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North Carolina: Expert’s Accident Reconstruction Testimony Sinks Employee’s Claim

September 30, 2016 (1 min read)

A North Carolina court affirmed a finding by the state’s full Industrial Commission that a patient food service technician’s torn rotator cuff did not arise out of and in the course of the employment where the Commission found compelling testimony by two experts in biomechanics and accident reconstruction who opined that the incident described by the technician likely could not have resulted in her injury. The technician contended a swinging door struck her as she was about her duties. Her orthopedist indicated that, “having no contradictory evidence,” it was more likely than not that the technician’s rotator cuff tear was directly related to the door-closing incident she described. While the deputy commissioner entered a finding that the injury was compensable, the appellate court observed that Full Commission, not the deputy commissioner who hears the case, is the sole judge of the credibility of witnesses. The Commission found the employer’s medical expert and the reconstruction experts’ testimony more convincing, which was within its province to do.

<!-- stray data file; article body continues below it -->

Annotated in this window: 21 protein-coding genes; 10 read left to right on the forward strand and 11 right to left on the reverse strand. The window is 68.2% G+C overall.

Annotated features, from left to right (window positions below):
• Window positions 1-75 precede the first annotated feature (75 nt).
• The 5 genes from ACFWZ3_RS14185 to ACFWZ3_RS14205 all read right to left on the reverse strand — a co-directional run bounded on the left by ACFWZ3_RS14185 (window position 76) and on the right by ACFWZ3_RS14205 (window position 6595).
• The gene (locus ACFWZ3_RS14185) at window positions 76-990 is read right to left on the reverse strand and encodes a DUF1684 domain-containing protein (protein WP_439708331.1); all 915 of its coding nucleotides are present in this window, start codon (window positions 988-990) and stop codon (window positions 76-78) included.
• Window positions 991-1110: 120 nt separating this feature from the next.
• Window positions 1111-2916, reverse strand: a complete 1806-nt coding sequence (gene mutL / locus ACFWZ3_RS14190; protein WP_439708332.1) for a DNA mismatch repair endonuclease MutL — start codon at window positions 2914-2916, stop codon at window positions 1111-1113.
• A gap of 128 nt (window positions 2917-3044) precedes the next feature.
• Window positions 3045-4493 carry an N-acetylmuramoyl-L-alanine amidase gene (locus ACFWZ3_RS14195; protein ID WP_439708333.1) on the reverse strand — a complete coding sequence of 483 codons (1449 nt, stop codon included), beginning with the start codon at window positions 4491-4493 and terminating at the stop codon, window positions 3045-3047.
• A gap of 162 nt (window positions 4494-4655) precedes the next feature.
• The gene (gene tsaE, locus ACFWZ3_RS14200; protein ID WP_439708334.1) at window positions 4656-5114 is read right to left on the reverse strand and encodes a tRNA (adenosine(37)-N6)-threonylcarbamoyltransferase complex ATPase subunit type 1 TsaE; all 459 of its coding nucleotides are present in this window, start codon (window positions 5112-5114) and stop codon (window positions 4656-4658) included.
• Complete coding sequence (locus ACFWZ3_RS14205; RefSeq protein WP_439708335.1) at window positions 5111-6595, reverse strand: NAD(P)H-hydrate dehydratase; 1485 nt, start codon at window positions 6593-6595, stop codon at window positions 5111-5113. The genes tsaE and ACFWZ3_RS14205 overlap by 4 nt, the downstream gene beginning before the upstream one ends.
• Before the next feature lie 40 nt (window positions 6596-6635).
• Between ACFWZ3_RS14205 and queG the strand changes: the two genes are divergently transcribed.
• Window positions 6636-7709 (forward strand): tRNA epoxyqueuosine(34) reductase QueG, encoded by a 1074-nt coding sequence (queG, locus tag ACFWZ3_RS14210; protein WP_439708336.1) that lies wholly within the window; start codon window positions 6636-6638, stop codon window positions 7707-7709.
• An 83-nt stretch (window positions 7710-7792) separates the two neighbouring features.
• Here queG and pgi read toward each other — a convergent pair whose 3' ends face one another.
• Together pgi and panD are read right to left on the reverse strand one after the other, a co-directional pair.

Thomas A. Robinson, J.D., the Feature National Columnist for the LexisNexis Workers’ Compensation eNewsletter, is the co-author of Larson’s Workers’ Compensation Law (LexisNexis).

LexisNexis Online Subscribers: Citations below link to Lexis Advance.

See Yarborough v. Duke Univ., 2016 N.C. App. LEXIS 978 (Sept. 20, 2016)

See generally Larson’s Workers’ Compensation Law, § 130.05.

Source: Larson’s Workers’ Compensation Law, the nation’s leading authority on workers’ compensation law